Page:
Can I Grow a Thuja Occidentalis "Emerald" in a Pot?
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Officially known by its cultivar name "Smaragd," many nurseries sell this upright evergreen under the more recognisable and pronounceable name of "Emerald" or "Emerald Green." The compact and dense green needle sprays remain green even in the cold of winter.
Although a dwarf selection of the eastern arbor vitae, Emerald will still mature 12 to 15 feet tall and 4 feet wide in a sunny to partial shade location. Such a large mature size makes it difficult to grow in a container, but when it is smaller and young, container culture isn't difficult.
An Emerald arbor vitae grown in a container is subject to more severe growing conditions than if in the ground. First, the soil temperatures fluctuate more radically based on exposure to air temperatures and sun rays. Soil drainage is faster and more complete, causing more drought conditions to occur any time of year. While this arbor vitae is tolerant to cold down to minus 4.44 degrees C in the ground, growing it in a container allows it survive winters that don't get colder than minus -6.67 degrees C. Also, it grows better with less water stress in regions where there are no more than 60 days of summertime temperatures above 30 degrees C.
- An Emerald arbor vitae grown in a container is subject to more severe growing conditions than if in the ground.
The larger the container, the better. Large containers that are at least 10 inches deep and 24 inches wide will house enough soil for the arborvitae's roots to flourish. Limiting the container size and amount of soil affects how quickly the soil dries out or warms or cools based on air temperatures. Based on the size container, select an Emerald arbor vitae appropriate for container culture -- ideally a young plant that is about 2 to 4 feet tall. The smaller the plant is, the longer time is has to grow and live in the container before it gets too large.
- The larger the container, the better.
- Based on the size container, select an Emerald arbor vitae appropriate for container culture -- ideally a young plant that is about 2 to 4 feet tall.
Using topsoil in a container is problematic, especially since pathogens and other organisms exist in it. After a few cycles of wet to dry soil after watering, topsoil compacts and often becomes rock hard. Instead, use a soilless peat-based potting mix formulated for containers to plant the Emerald arbor vitae in the container. Sprinkle balanced formula slow-release fertiliser granules -- such as 10-10-10 with micronutrients -- on the soil surface to provide trace nutrients. An acid-forming liquid fertiliser product may be used according to label directions from spring to fall to supplement the granular fertiliser or any compost placed on the soil surface.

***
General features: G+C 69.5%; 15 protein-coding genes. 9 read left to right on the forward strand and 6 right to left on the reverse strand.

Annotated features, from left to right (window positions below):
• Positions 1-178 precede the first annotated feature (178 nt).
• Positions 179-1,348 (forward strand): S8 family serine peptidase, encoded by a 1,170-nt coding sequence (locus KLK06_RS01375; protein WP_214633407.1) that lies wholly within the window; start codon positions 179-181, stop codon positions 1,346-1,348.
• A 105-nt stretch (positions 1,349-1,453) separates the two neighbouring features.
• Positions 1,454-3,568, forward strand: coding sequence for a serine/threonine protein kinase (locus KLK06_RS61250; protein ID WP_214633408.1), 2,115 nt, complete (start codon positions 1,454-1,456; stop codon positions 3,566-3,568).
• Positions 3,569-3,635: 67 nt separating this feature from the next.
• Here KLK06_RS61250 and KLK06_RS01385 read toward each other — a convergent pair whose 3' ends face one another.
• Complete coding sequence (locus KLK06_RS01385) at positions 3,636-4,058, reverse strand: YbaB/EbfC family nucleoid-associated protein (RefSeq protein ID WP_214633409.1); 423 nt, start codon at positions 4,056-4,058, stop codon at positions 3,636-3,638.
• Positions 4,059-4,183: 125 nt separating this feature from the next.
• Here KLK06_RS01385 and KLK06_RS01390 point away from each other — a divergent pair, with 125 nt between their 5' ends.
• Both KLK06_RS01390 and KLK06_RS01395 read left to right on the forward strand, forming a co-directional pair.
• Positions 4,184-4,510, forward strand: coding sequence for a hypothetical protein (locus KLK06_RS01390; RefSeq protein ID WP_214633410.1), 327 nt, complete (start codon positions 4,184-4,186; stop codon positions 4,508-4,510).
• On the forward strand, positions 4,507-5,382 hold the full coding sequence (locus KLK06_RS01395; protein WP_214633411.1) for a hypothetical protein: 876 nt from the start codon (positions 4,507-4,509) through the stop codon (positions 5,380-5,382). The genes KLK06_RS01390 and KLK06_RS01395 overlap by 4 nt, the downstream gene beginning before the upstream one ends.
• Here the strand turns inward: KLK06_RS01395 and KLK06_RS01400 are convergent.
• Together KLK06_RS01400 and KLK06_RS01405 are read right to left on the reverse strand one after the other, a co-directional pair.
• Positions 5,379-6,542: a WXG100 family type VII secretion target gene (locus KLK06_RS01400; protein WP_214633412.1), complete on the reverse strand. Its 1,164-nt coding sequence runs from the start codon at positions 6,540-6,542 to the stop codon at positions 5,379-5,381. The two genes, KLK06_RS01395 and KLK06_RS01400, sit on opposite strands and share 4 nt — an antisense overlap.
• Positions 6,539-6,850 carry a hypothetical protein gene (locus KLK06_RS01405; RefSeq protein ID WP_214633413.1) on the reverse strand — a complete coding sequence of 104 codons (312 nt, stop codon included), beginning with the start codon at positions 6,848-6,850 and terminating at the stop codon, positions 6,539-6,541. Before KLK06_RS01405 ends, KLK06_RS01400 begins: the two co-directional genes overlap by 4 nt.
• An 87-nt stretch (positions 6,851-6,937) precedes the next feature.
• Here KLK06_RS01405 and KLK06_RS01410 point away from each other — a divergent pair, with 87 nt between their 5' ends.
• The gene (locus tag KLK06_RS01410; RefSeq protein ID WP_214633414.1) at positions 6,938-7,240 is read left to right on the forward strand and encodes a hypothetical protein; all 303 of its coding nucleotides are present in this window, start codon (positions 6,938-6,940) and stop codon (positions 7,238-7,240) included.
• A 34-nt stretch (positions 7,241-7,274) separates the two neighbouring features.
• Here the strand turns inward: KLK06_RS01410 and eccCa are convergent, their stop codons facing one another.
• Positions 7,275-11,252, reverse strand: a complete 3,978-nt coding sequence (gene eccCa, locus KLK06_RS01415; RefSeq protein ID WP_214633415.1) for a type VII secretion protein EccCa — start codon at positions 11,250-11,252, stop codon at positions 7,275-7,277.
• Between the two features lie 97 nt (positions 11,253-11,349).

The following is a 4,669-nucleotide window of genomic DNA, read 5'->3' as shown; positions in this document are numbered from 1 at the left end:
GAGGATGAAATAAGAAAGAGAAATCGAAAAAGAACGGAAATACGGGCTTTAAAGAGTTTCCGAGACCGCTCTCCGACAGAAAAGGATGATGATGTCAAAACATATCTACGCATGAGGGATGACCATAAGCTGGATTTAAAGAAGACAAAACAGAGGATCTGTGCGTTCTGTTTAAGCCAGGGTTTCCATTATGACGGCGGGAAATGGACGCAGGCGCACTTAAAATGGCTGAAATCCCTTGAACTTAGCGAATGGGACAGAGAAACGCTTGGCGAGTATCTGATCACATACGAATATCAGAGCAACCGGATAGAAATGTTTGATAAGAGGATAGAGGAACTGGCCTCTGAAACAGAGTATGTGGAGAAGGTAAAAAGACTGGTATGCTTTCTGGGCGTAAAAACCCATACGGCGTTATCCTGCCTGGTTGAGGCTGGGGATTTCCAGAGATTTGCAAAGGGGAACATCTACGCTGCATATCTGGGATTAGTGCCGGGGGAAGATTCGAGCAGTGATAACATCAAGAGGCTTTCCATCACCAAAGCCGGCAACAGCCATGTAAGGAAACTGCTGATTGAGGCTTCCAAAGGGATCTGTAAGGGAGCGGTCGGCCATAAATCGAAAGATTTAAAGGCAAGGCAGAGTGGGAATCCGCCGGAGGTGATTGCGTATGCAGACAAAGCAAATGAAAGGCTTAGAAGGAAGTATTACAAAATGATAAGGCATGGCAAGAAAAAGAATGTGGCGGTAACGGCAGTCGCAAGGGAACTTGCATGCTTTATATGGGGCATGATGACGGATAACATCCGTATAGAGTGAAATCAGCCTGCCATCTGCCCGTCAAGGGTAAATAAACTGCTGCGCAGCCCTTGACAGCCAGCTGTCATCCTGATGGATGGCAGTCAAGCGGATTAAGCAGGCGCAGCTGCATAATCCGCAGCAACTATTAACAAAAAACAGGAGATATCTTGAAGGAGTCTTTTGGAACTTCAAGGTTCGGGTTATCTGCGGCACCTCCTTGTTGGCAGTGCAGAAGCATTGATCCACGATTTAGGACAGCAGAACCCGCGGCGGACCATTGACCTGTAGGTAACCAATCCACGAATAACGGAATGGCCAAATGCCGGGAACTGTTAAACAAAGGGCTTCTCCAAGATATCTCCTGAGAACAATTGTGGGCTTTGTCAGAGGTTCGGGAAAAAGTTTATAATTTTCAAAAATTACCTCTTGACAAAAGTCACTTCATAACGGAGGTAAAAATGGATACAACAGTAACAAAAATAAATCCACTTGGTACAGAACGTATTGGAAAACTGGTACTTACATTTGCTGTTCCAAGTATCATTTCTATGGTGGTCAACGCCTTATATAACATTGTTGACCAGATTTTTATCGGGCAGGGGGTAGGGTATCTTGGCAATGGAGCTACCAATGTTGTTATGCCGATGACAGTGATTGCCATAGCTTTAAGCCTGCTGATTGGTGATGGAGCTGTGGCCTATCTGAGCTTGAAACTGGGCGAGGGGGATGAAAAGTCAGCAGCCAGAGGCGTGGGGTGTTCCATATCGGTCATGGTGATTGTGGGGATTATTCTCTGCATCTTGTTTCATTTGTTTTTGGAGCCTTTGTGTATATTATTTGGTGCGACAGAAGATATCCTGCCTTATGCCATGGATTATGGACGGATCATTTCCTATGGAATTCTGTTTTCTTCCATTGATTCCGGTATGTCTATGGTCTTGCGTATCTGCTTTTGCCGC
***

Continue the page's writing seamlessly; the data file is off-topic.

- Using topsoil in a container is problematic, especially since pathogens and other organisms exist in it.
- Instead, use a soilless peat-based potting mix formulated for containers to plant the Emerald arbor vitae in the container.
Always keep the soil evenly moist. A moist soil diminishes the chances of needles dying or yellowing as the Emerald arbor vitae grows. Even in winter the soil needs to remain moist. Water as needed; as the plant grows and the roots fill up the soil matrix, watering twice a day may be needed in summer's heat to keep the plant from experiencing dieback. As long as the container soil is not frozen, water the soil to keep the plant hydrated. Do not, however, create a soggy, flooded soil by overwatering. The container must have at least one drainage hole.
- Always keep the soil evenly moist.
- As long as the container soil is not frozen, water the soil to keep the plant hydrated.
- Missouri Botanical Garden: Thuja Occidentalis "Smaragd"
- Missouri Botanical Garden: Growing Evergreens in Containers
- "A-Z Encyclopedia of Garden Plants"; Christopher Brickell and H. Marc Cathey, Eds.; 2004
Jacob J. Wright became a full-time writer in 2008, with articles appearing on various websites. He has worked professionally at gardens in Colorado, Florida, Minnesota, New York, North Carolina and Pennsylvania. Wright holds a graduate diploma in environmental horticulture from the University of Melbourne, Australia, and a Master of Science in public horticulture from the University of Delaware.